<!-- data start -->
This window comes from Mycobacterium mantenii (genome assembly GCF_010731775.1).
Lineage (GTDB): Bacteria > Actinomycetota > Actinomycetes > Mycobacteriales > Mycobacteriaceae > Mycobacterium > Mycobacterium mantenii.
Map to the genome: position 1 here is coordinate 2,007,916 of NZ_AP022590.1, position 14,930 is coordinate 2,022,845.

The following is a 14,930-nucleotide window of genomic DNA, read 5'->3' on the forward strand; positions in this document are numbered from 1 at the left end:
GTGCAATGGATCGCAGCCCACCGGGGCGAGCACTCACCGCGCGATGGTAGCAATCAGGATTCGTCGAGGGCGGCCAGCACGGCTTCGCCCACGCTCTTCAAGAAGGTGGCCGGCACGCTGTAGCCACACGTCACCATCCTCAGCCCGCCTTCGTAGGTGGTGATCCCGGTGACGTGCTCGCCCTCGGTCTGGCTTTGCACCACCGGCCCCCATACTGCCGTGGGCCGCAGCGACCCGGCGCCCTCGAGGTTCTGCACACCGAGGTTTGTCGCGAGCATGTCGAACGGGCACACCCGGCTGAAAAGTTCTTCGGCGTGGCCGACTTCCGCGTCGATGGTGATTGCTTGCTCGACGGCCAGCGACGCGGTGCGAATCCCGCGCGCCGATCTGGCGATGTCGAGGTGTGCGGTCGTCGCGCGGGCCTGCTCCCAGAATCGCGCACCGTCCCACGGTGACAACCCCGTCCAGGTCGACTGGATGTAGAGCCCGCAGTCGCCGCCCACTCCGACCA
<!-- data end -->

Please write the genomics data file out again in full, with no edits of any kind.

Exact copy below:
This window comes from Mycobacterium mantenii (genome assembly GCF_010731775.1).
Lineage (GTDB): Bacteria > Actinomycetota > Actinomycetes > Mycobacteriales > Mycobacteriaceae > Mycobacterium > Mycobacterium mantenii.
Map to the genome: position 1 here is coordinate 2,007,916 of NZ_AP022590.1, position 14,930 is coordinate 2,022,845.

The following is a 14,930-nucleotide window of genomic DNA, read 5'->3' on the forward strand; positions in this document are numbered from 1 at the left end:
GTGCAATGGATCGCAGCCCACCGGGGCGAGCACTCACCGCGCGATGGTAGCAATCAGGATTCGTCGAGGGCGGCCAGCACGGCTTCGCCCACGCTCTTCAAGAAGGTGGCCGGCACGCTGTAGCCACACGTCACCATCCTCAGCCCGCCTTCGTAGGTGGTGATCCCGGTGACGTGCTCGCCCTCGGTCTGGCTTTGCACCACCGGCCCCCATACTGCCGTGGGCCGCAGCGACCCGGCGCCCTCGAGGTTCTGCACACCGAGGTTTGTCGCGAGCATGTCGAACGGGCACACCCGGCTGAAAAGTTCTTCGGCGTGGCCGACTTCCGCGTCGATGGTGATTGCTTGCTCGACGGCCAGCGACGCGGTGCGAATCCCGCGCGCCGATCTGGCGATGTCGAGGTGTGCGGTCGTCGCGCGGGCCTGCTCCCAGAATCGCGCACCGTCCCACGGTGACAACCCCGTCCAGGTCGACTGGATGTAGAGCCCGCAGTCGCCGCCCACTCCGACCA